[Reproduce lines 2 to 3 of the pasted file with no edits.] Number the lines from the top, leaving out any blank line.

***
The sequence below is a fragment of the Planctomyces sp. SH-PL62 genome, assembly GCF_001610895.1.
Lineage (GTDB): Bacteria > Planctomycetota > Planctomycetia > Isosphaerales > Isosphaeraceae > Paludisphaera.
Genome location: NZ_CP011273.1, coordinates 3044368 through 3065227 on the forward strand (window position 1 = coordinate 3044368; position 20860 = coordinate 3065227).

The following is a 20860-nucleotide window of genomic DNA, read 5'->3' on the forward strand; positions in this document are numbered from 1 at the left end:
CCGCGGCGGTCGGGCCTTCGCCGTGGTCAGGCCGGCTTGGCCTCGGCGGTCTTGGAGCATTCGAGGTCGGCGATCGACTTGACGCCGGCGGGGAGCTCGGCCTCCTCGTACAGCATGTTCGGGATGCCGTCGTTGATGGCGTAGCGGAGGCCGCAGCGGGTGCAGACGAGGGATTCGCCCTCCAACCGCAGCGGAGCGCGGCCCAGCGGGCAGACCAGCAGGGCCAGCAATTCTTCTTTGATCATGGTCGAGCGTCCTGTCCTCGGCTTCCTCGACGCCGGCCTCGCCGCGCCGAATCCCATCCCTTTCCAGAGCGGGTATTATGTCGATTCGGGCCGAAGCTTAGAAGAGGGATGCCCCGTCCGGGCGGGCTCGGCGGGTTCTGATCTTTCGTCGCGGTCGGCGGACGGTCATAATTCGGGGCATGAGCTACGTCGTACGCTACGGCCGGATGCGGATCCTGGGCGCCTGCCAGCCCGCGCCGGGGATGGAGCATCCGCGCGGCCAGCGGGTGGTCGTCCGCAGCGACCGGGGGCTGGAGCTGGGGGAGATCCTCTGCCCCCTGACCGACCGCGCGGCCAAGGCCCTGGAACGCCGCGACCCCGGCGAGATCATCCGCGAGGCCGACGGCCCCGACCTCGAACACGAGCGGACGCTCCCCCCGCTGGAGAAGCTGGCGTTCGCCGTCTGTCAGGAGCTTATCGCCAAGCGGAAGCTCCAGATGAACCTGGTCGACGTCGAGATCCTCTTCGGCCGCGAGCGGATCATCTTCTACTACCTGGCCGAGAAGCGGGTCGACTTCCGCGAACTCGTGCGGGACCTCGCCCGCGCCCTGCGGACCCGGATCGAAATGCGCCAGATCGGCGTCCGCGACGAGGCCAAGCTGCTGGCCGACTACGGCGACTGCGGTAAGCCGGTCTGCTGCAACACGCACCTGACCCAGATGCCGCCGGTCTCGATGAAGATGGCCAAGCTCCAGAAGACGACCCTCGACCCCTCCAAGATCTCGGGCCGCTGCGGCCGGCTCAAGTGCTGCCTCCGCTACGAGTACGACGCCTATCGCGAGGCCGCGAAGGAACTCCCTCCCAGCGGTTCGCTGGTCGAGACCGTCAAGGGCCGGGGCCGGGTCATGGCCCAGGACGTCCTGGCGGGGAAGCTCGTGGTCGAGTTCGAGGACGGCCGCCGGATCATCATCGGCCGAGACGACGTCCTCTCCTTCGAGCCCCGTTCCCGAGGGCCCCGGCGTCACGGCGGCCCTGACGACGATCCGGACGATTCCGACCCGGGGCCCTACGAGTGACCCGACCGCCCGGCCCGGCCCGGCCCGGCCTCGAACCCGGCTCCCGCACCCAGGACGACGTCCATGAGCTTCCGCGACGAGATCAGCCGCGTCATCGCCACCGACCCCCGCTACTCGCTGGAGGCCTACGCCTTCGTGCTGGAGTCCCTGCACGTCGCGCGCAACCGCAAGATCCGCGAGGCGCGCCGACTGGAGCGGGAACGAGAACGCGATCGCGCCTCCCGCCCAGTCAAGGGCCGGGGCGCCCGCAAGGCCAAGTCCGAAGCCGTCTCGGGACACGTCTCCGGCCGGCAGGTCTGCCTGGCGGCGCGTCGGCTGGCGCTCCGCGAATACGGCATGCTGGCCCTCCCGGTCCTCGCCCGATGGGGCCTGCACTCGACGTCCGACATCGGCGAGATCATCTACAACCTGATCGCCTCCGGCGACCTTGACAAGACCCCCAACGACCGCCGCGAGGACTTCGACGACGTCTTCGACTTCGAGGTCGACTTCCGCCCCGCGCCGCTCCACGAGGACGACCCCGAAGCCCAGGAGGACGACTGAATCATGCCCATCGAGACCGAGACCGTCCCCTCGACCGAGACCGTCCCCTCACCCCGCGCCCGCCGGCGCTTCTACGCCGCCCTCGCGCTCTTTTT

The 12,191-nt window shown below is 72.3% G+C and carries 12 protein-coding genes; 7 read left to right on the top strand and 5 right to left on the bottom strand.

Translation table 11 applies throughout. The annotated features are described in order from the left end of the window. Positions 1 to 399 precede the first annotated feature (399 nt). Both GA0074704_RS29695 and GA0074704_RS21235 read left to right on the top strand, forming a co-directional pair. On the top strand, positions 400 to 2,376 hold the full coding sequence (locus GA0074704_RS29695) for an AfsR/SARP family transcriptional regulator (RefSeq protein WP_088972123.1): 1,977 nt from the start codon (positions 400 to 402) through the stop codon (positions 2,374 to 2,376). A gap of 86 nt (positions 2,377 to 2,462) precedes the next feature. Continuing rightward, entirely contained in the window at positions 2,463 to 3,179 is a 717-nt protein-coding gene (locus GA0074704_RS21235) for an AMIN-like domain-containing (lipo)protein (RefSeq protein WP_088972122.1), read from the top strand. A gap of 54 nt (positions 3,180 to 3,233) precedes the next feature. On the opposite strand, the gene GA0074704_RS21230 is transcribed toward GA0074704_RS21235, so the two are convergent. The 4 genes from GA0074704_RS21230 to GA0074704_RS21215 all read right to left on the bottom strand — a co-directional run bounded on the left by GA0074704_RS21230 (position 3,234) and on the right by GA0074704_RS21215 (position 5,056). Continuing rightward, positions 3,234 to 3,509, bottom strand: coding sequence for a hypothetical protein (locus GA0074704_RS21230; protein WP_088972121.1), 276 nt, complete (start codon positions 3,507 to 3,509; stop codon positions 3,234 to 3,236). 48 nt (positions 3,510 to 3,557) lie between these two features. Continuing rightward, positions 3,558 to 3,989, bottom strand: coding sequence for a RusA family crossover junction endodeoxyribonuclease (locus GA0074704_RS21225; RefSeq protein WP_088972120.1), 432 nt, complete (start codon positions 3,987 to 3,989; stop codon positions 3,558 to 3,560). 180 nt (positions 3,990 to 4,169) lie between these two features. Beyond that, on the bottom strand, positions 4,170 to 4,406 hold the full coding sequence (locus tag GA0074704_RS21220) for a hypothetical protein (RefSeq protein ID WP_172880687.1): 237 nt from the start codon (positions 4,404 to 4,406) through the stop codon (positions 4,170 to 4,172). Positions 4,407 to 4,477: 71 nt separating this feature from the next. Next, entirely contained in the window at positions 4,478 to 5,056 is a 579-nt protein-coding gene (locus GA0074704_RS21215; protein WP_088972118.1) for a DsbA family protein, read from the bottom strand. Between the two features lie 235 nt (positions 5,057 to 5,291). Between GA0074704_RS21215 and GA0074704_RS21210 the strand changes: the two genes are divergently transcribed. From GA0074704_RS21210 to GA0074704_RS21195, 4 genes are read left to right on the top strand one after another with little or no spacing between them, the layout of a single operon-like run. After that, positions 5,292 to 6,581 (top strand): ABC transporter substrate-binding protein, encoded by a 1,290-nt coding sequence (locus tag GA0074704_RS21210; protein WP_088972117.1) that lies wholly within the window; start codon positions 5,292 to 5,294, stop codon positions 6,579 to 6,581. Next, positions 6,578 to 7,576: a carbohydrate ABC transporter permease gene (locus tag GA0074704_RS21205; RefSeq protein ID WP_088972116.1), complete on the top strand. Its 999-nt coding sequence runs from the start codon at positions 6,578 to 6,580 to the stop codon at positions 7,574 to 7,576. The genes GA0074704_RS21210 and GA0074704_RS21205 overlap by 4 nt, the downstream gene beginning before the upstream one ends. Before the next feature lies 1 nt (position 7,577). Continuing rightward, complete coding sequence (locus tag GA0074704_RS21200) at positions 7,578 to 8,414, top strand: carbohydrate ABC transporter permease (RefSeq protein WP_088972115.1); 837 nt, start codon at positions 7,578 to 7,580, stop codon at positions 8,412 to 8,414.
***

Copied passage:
Lineage (GTDB): Bacteria > Planctomycetota > Planctomycetia > Isosphaerales > Isosphaeraceae > Paludisphaera.
Genome location: NZ_CP011273.1, coordinates 3044368 through 3065227 on the forward strand (window position 1 = coordinate 3044368; position 20860 = coordinate 3065227).